Japanese GP: Mercedes closes in on record sixth drivers-constructors titles double

With Bottas winning the Japanese Grand Prix and championship leader Hamilton finishing third, the Silver Arrows are set to rewrite the record books.

Mercedes' Valtteri Bottas led most of the race to take his third win of the season, his first in 13 races.   -  Getty Images

Mercedes are all but assured of an unprecedented sixth drivers-constructors titles double as Valtteri Bottas won the Japanese Grand Prix after a stunner of a start from third and teammate Lewis Hamilton finished third on Sunday.

The Silver Arrows bettered Ferrari’s five doubles between 2000 and 2004.

The British team took the constructors’ title at Suzuka, with 612 points to Ferrari’s 435. With four races left, the maximum points available to a team are 172.

Ferrari won six world constructors’ titles in a row starting in 1999, but McLaren’s Mika Hakkinen won the drivers’ title that year ahead of the prancing horse’s Eddie Irvine. Michael Schumacher, who was sidelined for most of 1999 with a broken leg suffered at the British Grand Prix, won the next five drivers’ titles.

Mercedes have dominated the F1 hybrid era that began in 2014, which saw the field switch from 2.4 litre V8 engines to 1.6 litre V6 turbo engines that feature energy recovery systems.

The British outfit – which returned to the sport in 2010 after two championship-winning seasons in 1954-55 with five-time world champion Juan Manuel Fangio – has won 86 races since its comeback, which include 61 for Lewis Hamilton.

Hamilton himself is on course for a sixth world drivers’ championship, moving himself one above the five that Fangio won in the 1950s and one behind Schumacher’s seven. The Brit has won four of the last five titles, coming up second in 2016 to teammate Nico Rosberg, who promptly retired. With 83 wins, Hamilton – who already holds the record for pole positions with 87, ahead of Schumacher’s 68 – is only eight short of the German.

Hamilton in 2008 broke the record for the youngest world drivers’ championship winner at 23 years and 300 days, after almost taking it the previous year in his debut season with McLaren. The record was later broken by rival Sebastian Vettel in 2010, who won four titles on the trot but has flattered to deceive since his move to Ferrari in 2015.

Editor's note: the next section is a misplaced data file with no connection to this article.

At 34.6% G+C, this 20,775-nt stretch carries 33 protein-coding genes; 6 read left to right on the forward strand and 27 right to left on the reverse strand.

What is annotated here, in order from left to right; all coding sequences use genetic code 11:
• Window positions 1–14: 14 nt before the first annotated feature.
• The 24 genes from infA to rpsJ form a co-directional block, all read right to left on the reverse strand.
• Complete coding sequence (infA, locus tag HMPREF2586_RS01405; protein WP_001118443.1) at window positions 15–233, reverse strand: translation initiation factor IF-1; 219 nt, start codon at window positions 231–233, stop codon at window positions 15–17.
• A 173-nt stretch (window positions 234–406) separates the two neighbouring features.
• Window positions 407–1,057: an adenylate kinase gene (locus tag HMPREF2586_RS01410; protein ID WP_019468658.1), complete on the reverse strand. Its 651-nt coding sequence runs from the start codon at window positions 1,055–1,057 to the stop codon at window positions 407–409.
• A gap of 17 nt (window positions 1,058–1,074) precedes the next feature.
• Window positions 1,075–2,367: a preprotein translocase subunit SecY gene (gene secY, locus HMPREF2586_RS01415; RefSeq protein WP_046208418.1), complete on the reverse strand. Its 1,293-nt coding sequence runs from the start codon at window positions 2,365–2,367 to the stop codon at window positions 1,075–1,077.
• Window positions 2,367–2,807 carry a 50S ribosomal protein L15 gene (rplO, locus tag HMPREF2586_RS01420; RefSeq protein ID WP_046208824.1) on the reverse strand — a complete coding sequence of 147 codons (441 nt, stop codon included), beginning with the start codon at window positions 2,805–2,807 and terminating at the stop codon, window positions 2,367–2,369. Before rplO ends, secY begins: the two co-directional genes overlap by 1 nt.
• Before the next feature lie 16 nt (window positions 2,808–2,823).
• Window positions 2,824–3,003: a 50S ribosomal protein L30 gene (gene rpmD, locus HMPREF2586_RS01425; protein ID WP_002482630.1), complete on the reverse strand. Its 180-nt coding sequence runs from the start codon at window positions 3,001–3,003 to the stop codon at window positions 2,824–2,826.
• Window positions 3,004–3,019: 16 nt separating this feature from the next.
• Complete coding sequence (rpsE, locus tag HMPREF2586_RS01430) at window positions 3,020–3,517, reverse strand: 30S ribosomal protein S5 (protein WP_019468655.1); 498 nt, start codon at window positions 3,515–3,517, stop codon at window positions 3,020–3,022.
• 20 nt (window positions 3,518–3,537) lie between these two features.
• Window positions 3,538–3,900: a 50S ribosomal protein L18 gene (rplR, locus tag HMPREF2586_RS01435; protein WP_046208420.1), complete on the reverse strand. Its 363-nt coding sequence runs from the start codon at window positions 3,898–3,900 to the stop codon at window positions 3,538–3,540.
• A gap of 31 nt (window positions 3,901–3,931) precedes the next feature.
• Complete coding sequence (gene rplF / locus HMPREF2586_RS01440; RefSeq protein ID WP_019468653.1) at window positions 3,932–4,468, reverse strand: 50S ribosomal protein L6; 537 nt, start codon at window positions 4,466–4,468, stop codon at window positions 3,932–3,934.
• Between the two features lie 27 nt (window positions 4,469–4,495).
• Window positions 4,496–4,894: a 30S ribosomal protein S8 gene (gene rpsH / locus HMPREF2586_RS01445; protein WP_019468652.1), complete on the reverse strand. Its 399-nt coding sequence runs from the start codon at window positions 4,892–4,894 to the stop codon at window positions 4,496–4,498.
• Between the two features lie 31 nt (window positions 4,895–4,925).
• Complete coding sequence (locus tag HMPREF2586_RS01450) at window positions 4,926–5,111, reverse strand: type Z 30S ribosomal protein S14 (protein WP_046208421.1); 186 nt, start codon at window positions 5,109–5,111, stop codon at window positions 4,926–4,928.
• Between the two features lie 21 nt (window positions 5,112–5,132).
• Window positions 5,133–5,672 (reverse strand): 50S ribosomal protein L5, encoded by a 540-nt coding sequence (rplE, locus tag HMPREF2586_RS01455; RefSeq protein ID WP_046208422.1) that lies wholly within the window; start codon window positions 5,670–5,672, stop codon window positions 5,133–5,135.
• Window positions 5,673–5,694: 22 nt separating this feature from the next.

Suzuka spared by super typhoon

Super typhoon Hagibis forced millions to evacuate across Japan over the weekend, but race day at Suzuka was spared, though qualifying was postponed to Sunday for only the fifth time in 70 years of F1.

Ferrari locked out the front row, Vettel taking only his second pole position of the season. The German has been out-qualified – and out-raced – by his much younger teammate Charles Leclerc for most of the season.

READ : Leclerc is 'clearly better' than Vettel so Ferrari should get tough, says Irvine

Vettel appeared to have made a false start in the race and lost the lead immediately to Mercedes’s Valtteri Bottas, while Red Bull’s Max Verstappen dropped down the field from fifth after contact with Leclerc on the opening lap. The Monegasque driver continued for a few laps with a disintegrating front wing before pitting, and the Dutch youngster retired on lap 15. Leclerc finished sixth but was classified seventh after getting a 15-second time penalty - five for the crash with Verstappen and 10 for carrying on driving under unsafe conditions.

Vettel continued with soft tyres after his first pit stops, while Bottas switched to mediums and set the lap record at Suzuka, which his teammate later took along with the extra point for fastest lap. Championship leader Hamilton was changed to the medium compound, a decision he questioned his team about, though he was clearly made up considerable time on Vettel in second.

Bottas led most of the race to take his third win of the season, his first in 13 races. The Finn – whose contract Mercedes extended for 2020 at the end of August – has had a resurgent season after failing to win a race and finishing fifth in the drivers’ standings in 2018.

Race over

Hamilton on 338 points is all but assured of a sixth title, leading teammate Bottas by 64 points. Leclerc and Verstappen, the other two drivers with a mathematical – though unrealistic – chance of winning the title, dropped out of the race. A maximum of 100 points are available for a driver for the rest of the season